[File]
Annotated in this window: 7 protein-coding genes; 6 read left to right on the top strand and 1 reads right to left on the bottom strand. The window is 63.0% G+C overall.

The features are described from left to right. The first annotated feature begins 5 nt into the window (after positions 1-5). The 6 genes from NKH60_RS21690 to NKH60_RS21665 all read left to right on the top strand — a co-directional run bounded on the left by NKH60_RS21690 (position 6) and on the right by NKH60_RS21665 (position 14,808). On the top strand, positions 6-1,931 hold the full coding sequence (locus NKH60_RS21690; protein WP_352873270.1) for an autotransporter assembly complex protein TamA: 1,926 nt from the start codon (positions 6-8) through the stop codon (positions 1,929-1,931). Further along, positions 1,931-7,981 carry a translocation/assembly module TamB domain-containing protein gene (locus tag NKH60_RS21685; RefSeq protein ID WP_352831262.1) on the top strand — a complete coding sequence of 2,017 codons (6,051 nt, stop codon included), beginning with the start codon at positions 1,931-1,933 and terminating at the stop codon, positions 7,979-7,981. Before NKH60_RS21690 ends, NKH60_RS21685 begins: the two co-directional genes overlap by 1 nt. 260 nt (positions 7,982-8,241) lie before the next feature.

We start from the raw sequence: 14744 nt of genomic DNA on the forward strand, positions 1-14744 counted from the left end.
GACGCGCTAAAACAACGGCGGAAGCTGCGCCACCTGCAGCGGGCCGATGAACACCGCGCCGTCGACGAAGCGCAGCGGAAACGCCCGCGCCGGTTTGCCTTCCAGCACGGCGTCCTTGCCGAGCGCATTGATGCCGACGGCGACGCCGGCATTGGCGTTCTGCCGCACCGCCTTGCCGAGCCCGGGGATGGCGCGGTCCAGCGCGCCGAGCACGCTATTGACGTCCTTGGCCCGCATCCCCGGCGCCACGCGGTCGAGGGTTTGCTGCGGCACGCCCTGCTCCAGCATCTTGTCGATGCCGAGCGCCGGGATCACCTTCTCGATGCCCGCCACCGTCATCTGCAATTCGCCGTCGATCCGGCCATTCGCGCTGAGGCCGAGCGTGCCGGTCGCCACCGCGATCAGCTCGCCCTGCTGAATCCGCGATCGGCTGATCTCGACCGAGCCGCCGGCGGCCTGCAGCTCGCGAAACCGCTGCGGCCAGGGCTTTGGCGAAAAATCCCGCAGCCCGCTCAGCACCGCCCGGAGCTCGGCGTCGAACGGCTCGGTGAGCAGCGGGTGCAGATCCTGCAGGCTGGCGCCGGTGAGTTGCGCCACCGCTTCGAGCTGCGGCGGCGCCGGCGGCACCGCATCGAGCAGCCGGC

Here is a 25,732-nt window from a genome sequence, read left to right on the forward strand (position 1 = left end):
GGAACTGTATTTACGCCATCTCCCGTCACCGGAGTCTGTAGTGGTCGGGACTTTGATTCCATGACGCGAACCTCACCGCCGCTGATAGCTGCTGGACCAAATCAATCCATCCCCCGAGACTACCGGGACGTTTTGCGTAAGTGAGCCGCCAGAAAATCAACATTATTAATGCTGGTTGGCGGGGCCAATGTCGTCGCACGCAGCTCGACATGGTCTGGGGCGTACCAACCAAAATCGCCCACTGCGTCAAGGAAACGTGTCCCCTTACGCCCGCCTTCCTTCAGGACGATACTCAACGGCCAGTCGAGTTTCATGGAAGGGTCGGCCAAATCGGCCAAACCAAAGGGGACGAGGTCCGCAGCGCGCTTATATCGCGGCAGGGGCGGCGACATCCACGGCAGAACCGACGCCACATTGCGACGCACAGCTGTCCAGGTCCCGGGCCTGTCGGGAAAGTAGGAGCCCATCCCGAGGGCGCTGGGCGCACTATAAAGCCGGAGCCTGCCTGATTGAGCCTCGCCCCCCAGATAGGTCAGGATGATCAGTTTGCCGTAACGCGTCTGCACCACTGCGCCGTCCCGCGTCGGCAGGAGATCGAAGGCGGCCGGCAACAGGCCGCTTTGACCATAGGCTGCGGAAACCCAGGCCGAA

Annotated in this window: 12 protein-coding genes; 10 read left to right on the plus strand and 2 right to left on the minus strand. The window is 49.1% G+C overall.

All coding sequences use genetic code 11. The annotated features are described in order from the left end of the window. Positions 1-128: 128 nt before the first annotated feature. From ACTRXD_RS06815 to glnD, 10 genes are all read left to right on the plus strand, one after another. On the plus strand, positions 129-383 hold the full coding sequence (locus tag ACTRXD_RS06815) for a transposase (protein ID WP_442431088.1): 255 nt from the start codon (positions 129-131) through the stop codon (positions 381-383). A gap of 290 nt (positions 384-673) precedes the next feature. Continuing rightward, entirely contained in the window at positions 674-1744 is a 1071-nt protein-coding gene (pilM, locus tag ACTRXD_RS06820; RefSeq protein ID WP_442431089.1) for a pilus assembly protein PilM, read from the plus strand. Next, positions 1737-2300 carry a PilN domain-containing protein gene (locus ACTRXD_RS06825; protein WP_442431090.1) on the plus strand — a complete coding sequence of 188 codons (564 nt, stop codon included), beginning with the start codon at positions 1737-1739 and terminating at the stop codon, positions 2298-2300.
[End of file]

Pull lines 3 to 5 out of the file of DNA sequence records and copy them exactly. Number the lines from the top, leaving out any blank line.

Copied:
We start from the raw sequence: 14744 nt of genomic DNA on the forward strand, positions 1-14744 counted from the left end.
GACGCGCTAAAACAACGGCGGAAGCTGCGCCACCTGCAGCGGGCCGATGAACACCGCGCCGTCGACGAAGCGCAGCGGAAACGCCCGCGCCGGTTTGCCTTCCAGCACGGCGTCCTTGCCGAGCGCATTGATGCCGACGGCGACGCCGGCATTGGCGTTCTGCCGCACCGCCTTGCCGAGCCCGGGGATGGCGCGGTCCAGCGCGCCGAGCACGCTATTGACGTCCTTGGCCCGCATCCCCGGCGCCACGCGGTCGAGGGTTTGCTGCGGCACGCCCTGCTCCAGCATCTTGTCGATGCCGAGCGCCGGGATCACCTTCTCGATGCCCGCCACCGTCATCTGCAATTCGCCGTCGATCCGGCCATTCGCGCTGAGGCCGAGCGTGCCGGTCGCCACCGCGATCAGCTCGCCCTGCTGAATCCGCGATCGGCTGATCTCGACCGAGCCGCCGGCGGCCTGCAGCTCGCGAAACCGCTGCGGCCAGGGCTTTGGCGAAAAATCCCGCAGCCCGCTCAGCACCGCCCGGAGCTCGGCGTCGAACGGCTCGGTGAGCAGCGGGTGCAGATCCTGCAGGCTGGCGCCGGTGAGTTGCGCCACCGCTTCGAGCTGCGGCGGCGCCGGCGGCACCGCATCGAGCAGCCGGC

Here is a 25,732-nt window from a genome sequence, read left to right on the forward strand (position 1 = left end):